If you have partly contributed to an accident, you may still be entitled to damages. It all depends on your degree of fault and what the laws in your jurisdiction say.
If your accident occurred in Texas, here is what you know about the state contributory fault laws and what they mean to your claim.
Texas negligence laws
Unlike in some states where you cannot claim anything in damages if you had a part to play in the crash, it’s a different ball game in Texas. The state uses a modified comparative fault rule, which assigns responsibility proportionally. Here is how it works.
If the other driver was entirely responsible for the accident, they should compensate you fully for the damages suffered. However, if you were 30% liable, you can only recover 70% of the total damages awarded.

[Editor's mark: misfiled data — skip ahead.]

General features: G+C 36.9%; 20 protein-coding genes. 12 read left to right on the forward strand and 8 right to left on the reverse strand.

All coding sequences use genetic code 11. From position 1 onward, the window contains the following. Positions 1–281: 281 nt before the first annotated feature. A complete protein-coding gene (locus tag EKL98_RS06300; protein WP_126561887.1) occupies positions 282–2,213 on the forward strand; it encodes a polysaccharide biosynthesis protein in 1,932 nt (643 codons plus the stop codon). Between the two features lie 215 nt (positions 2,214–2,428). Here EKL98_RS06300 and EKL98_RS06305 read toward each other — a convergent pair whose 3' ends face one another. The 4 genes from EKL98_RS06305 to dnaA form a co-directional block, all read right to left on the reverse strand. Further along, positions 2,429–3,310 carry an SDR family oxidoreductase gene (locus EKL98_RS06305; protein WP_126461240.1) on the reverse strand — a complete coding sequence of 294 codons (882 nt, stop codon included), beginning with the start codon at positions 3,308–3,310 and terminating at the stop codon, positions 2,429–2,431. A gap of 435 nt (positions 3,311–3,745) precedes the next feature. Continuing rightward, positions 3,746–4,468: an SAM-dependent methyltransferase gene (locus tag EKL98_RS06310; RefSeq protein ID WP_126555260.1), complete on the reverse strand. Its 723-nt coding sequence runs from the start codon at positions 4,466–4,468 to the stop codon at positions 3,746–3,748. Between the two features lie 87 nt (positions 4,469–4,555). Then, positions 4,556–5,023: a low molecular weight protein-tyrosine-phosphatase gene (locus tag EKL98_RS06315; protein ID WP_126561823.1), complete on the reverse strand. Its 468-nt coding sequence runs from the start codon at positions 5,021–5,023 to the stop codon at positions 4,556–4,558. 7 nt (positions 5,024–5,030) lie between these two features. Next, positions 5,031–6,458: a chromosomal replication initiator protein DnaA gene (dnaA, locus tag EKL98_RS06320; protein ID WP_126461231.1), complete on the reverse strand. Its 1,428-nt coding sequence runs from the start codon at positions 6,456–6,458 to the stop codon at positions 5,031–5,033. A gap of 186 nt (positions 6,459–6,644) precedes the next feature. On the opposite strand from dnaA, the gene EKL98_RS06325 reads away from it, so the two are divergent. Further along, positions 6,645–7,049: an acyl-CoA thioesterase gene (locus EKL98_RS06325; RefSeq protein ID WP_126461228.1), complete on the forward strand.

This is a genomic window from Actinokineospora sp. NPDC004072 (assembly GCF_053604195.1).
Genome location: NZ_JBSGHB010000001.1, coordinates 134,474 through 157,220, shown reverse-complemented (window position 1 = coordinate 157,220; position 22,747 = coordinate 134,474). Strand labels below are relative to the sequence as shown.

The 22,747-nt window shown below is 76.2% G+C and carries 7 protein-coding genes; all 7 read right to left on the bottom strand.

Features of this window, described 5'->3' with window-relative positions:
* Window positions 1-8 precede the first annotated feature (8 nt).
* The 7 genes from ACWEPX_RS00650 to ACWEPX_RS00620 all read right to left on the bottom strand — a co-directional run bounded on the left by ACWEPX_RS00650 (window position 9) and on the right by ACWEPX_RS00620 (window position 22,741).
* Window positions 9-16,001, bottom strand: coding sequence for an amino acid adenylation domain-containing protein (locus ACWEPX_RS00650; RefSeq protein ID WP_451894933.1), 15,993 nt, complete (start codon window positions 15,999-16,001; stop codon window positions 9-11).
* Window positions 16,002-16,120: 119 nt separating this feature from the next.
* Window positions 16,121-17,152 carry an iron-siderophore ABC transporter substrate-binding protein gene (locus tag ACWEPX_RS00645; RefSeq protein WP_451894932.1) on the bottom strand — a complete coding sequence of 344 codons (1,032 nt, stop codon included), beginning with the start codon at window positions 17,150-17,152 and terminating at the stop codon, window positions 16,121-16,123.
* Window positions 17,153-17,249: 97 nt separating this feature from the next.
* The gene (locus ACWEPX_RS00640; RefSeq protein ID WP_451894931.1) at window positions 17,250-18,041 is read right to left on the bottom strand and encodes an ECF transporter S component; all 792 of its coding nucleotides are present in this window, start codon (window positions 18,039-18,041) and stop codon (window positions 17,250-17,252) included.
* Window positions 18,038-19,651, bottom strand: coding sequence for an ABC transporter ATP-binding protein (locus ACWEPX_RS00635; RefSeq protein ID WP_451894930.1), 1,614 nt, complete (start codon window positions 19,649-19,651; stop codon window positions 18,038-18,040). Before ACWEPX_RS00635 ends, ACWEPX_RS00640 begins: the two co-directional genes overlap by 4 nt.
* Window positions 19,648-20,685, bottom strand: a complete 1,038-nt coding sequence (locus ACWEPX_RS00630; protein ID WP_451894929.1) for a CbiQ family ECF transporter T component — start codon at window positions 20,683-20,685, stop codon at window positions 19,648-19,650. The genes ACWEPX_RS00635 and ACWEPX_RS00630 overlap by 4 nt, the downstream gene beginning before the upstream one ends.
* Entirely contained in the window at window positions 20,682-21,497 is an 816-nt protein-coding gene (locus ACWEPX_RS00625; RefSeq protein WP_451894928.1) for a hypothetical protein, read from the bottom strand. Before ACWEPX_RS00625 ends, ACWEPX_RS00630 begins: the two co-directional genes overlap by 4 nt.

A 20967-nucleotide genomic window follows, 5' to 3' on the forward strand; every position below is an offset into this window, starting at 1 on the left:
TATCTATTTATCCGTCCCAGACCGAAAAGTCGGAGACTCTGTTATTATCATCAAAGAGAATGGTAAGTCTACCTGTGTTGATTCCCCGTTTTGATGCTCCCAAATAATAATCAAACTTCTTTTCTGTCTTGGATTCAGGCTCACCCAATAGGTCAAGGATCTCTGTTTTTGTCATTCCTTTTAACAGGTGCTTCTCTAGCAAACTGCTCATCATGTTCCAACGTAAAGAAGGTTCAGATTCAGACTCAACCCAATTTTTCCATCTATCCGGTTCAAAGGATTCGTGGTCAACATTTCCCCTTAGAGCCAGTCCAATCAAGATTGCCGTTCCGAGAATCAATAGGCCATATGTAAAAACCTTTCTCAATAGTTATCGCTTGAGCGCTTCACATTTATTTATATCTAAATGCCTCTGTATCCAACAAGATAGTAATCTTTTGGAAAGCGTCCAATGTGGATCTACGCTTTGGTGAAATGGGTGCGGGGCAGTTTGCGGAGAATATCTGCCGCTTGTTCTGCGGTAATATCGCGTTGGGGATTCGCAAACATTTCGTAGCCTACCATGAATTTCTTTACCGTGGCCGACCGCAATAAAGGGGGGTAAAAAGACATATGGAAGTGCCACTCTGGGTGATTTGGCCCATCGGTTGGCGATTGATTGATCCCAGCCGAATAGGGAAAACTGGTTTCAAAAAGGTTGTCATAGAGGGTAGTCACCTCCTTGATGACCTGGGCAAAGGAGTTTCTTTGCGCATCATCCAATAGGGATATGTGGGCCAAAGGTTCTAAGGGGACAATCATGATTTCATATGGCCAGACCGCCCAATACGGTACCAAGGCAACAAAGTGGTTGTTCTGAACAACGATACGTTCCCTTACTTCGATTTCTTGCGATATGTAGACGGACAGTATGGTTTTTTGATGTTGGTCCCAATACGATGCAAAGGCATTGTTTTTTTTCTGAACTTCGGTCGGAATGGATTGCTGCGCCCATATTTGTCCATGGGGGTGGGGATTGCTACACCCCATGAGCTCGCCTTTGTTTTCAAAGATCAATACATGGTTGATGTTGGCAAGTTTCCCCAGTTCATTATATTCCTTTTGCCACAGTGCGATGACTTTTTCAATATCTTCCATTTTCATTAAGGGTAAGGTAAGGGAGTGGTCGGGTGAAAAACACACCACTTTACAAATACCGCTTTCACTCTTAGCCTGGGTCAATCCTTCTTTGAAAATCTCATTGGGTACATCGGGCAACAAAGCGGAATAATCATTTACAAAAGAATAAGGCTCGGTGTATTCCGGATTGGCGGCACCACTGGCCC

Notably, you will receive nothing if you are more than 50% responsible for the crash under Texas’ modified comparative negligence rules.
How is fault established after an accident?
It’s not so easy to establish fault in a crash since every driver may try to cover themselves by giving different versions of events. It may be complicated, especially when there is no hard evidence to make a viable conclusion.
When making a determination, the jury considers the evidence of the crash, such as police reports, video surveillance footage, witness statements or even accident reconstruction experts.
Getting the compensation you deserve
Proving fault is one of the most crucial aspects of your claim. It may determine how much you will end up with as compensation, and you cannot leave anything to chance.
Knowing the ins and outs of a car accident claim is necessary when pursuing damages. It will help you protect your legal rights and help you get what you deserve for the losses you suffered.